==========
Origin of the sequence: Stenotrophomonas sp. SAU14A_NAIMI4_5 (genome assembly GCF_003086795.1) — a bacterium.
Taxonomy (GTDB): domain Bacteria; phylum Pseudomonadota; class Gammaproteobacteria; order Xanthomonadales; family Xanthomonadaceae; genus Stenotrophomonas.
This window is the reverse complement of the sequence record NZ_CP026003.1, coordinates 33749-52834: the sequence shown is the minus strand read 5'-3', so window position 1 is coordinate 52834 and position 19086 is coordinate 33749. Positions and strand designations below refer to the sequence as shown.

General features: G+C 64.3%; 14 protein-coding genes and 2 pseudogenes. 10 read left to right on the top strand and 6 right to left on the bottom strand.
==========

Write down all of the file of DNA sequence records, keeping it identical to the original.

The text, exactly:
Origin of the sequence: Stenotrophomonas sp. SAU14A_NAIMI4_5 (genome assembly GCF_003086795.1) — a bacterium.
Taxonomy (GTDB): domain Bacteria; phylum Pseudomonadota; class Gammaproteobacteria; order Xanthomonadales; family Xanthomonadaceae; genus Stenotrophomonas.
This window is the reverse complement of the sequence record NZ_CP026003.1, coordinates 33749-52834: the sequence shown is the minus strand read 5'-3', so window position 1 is coordinate 52834 and position 19086 is coordinate 33749. Positions and strand designations below refer to the sequence as shown.

General features: G+C 64.3%; 14 protein-coding genes and 2 pseudogenes. 10 read left to right on the top strand and 6 right to left on the bottom strand.